My next roles at the Little Theatre in May 1992 (without Roy’s patronage) were more challenging, with more lines. Single Spies by Alan Bennett is a two-act, double-bill depicting members of the Cambridge spy ring.
In the first act, An Englishman Abroad, I played, Tolya, the Russian toy boy of Anthony Burgess, at his Moscow flat meeting with Coral Browne. And in the second, A Question of Attribution, I was the cockney assistant, Colin, helping Sir Anthony Blunt hang paintings at Buckingham Palace when HMQ unexpectedly enters the room.
I still have my yellowed copy of the Single Spies script (Faber and Faber 1989). And inside are the handwritten notes from the director to help me with my cockney rhyming slang for Colin and my scribbles against my Russian lines in the script to help me with Tolya.
Rosencrantz and Guildenstern Are Dead
Although I didn’t realise it then, I performed in my last play at the Brighton Little Theatre in November 1992, Rosencrantz and Guildenstern Are Dead by Tom Stoppard. Bearded in Elizabethan breeches, I juggled three roles as a Tragedian, Courtier and Soldier, juggled three balls and simulated a sex scene (not while juggling!).
During my brief time with the Little Theatre, I often dreamed I was on stage and hadn’t learned my lines. “Improvise,” a fellow actor would hiss at me in my dream. I also had these dreams during the rehearsals and run of Rosencrantz and Guildenstern Are Dead. And yet, my parts (including the sex scene) were mime — I had no lines!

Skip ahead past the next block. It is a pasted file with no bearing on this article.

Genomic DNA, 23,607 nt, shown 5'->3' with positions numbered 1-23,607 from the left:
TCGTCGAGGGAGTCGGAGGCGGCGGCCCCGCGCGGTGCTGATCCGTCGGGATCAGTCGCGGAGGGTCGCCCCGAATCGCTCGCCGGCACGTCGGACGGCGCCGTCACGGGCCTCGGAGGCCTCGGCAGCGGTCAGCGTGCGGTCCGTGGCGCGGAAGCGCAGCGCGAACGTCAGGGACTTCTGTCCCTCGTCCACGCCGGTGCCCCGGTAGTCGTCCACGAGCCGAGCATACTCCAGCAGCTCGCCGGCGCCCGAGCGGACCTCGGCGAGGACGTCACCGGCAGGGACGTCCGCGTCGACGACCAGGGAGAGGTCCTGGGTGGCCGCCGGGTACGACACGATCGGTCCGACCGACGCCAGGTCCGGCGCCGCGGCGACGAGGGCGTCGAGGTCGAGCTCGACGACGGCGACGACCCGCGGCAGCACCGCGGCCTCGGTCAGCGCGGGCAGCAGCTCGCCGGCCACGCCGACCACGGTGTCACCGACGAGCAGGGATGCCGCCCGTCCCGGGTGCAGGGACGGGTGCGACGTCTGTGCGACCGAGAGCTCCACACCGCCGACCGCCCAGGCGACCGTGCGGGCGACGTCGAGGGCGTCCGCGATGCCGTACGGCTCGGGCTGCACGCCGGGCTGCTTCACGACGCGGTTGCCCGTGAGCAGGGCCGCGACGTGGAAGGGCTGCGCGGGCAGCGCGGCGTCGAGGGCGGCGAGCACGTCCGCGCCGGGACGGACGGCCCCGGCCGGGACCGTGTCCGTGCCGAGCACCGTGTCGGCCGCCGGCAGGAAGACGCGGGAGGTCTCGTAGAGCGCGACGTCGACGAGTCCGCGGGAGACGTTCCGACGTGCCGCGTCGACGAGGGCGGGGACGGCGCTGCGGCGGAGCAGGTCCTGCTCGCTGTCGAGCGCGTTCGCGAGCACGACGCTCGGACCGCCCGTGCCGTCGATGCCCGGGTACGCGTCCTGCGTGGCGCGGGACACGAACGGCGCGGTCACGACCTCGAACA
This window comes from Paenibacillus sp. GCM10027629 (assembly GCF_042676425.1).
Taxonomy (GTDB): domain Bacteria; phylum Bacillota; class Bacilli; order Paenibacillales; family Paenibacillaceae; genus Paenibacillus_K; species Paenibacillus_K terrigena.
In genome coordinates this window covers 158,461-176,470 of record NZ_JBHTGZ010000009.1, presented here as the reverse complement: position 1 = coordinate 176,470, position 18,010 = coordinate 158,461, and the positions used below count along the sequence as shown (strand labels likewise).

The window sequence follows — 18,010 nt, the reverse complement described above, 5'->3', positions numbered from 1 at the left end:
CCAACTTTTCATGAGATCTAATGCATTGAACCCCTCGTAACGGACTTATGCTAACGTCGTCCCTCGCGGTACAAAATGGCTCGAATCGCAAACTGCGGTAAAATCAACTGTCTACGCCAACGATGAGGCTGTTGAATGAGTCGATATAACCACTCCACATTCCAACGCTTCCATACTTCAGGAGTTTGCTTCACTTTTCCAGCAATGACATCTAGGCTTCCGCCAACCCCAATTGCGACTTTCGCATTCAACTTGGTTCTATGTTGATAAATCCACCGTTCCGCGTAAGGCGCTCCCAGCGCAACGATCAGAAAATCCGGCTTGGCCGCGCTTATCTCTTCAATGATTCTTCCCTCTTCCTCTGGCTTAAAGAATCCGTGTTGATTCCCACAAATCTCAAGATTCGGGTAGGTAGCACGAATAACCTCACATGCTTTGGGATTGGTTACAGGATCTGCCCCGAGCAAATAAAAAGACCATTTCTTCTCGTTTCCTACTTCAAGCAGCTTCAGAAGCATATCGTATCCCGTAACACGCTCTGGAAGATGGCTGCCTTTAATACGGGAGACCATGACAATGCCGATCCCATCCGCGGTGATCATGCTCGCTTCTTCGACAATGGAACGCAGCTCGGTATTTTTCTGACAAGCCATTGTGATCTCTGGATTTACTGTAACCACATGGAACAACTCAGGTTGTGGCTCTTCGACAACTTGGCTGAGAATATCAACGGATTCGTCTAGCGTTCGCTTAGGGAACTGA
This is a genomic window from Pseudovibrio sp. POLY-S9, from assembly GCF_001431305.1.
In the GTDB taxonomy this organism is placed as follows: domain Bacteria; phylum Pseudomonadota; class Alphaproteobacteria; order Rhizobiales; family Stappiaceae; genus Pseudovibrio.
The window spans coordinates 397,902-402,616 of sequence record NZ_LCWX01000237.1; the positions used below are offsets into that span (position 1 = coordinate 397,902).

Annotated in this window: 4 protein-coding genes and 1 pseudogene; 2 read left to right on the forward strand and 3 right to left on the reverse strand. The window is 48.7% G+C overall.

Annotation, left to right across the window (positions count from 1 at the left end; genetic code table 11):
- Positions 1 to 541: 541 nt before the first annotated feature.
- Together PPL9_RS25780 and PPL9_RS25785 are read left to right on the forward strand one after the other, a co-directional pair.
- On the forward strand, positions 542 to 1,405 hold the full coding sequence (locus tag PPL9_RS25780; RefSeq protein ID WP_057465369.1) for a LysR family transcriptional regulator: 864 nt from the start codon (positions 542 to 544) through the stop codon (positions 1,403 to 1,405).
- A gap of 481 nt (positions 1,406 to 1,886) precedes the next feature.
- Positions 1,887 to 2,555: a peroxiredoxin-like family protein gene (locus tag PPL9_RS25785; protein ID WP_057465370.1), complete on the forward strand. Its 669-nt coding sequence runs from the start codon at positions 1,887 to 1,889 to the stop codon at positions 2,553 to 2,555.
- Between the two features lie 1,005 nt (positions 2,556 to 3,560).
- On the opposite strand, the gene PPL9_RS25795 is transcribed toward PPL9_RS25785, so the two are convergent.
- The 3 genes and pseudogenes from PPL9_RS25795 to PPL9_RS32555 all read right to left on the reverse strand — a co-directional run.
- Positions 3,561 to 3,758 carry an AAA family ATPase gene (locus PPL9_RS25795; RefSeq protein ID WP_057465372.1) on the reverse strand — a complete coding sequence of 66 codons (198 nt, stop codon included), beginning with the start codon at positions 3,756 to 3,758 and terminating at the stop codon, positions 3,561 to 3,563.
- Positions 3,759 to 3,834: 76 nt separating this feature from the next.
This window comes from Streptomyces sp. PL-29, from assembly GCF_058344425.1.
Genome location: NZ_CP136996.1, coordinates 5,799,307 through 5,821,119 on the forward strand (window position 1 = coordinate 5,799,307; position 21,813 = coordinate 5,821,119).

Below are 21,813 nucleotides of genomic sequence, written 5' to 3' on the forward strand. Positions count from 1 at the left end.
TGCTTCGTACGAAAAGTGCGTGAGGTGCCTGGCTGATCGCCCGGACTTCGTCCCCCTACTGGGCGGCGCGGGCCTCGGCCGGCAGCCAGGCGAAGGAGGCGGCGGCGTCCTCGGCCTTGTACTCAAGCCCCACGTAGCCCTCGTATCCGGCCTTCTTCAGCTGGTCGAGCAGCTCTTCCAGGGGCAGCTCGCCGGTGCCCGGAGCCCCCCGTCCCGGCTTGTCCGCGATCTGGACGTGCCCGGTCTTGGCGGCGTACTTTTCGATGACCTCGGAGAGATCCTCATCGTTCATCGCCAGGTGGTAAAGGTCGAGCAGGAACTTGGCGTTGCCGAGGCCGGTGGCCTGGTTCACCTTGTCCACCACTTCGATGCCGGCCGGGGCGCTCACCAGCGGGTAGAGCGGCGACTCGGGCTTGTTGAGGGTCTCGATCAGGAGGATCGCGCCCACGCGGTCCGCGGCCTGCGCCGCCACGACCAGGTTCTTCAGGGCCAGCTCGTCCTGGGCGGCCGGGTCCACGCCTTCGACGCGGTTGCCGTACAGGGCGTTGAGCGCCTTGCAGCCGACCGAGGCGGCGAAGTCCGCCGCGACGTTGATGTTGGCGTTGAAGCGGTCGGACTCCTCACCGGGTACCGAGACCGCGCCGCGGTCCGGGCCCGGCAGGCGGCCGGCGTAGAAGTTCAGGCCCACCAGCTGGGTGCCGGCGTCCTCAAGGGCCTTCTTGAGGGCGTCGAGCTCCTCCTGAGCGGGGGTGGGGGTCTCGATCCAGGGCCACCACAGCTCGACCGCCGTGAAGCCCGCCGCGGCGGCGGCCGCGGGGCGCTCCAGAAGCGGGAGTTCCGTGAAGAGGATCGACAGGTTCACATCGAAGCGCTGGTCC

I moved from Brighton to Windsor in 1993. And although I still craved the dopamine hit of acting, I couldn’t find a theatre group that felt as “welcoming” as the Little Theatre. So I retired from the stage but continued attending professional and amateur plays in Windsor and London and back “home” at the Little Theatre in Brighton.
In 1996, I returned to Australia. I did a couple of evening drama courses but returned to the stage only once for my one-night stand as a stand-up comic. And after my son was born in 2002, I had other priorities and being a dad provided an alternative source of dopamine hits.
Writing this blog post has rekindled many happy memories. I’m glad I kept my diary entries from my time in England. And the theatre programs, scripts and cast photos. For one thing, it made the research task for this post much easier!
And for another, they reminded me of the thrill I felt on the stage all those years ago, performing with my fellow actors, soaking up the applause and taking a bow.
© 2022 Robert Fairhead
Note: This post originally appeared on the Tall And True writers’ website.
N.B. You might also like to read another blog post about my time in England, Writing Can Be Lonely (May 2018).
Welcome to the blog posts and selected writing of Robert Fairhead. A writer and editor at the Tall And True writers' website, Robert also writes and narrates episodes for the Tall And True Short Reads podcast. In addition, his book reviews and other writing have appeared in print and online media, and he's published several collections of short stories. Please see Robert's profile for further details.